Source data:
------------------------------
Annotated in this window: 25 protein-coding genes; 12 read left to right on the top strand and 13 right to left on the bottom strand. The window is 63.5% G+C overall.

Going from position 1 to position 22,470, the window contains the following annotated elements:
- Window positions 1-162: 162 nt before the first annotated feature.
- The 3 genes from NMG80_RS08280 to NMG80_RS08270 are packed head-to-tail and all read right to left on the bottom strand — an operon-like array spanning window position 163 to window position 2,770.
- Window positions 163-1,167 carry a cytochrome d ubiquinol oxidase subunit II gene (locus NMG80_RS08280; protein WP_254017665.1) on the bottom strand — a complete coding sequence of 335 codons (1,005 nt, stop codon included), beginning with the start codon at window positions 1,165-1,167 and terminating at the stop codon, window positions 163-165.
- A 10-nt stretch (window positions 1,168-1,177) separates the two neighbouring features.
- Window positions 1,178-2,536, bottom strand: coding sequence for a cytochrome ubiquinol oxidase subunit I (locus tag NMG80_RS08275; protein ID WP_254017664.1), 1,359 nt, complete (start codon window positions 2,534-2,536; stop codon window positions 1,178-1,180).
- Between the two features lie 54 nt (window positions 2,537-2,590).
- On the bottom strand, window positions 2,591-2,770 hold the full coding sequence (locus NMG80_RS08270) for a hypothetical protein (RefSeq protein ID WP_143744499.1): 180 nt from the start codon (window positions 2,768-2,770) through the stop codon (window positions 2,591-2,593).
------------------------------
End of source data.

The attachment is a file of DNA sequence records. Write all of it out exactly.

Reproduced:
Annotated in this window: 25 protein-coding genes; 12 read left to right on the top strand and 13 right to left on the bottom strand. The window is 63.5% G+C overall.

Going from position 1 to position 22,470, the window contains the following annotated elements:
- Window positions 1-162: 162 nt before the first annotated feature.
- The 3 genes from NMG80_RS08280 to NMG80_RS08270 are packed head-to-tail and all read right to left on the bottom strand — an operon-like array spanning window position 163 to window position 2,770.
- Window positions 163-1,167 carry a cytochrome d ubiquinol oxidase subunit II gene (locus NMG80_RS08280; protein WP_254017665.1) on the bottom strand — a complete coding sequence of 335 codons (1,005 nt, stop codon included), beginning with the start codon at window positions 1,165-1,167 and terminating at the stop codon, window positions 163-165.
- A 10-nt stretch (window positions 1,168-1,177) separates the two neighbouring features.
- Window positions 1,178-2,536, bottom strand: coding sequence for a cytochrome ubiquinol oxidase subunit I (locus tag NMG80_RS08275; protein ID WP_254017664.1), 1,359 nt, complete (start codon window positions 2,534-2,536; stop codon window positions 1,178-1,180).
- Between the two features lie 54 nt (window positions 2,537-2,590).
- On the bottom strand, window positions 2,591-2,770 hold the full coding sequence (locus NMG80_RS08270) for a hypothetical protein (RefSeq protein ID WP_143744499.1): 180 nt from the start codon (window positions 2,768-2,770) through the stop codon (window positions 2,591-2,593).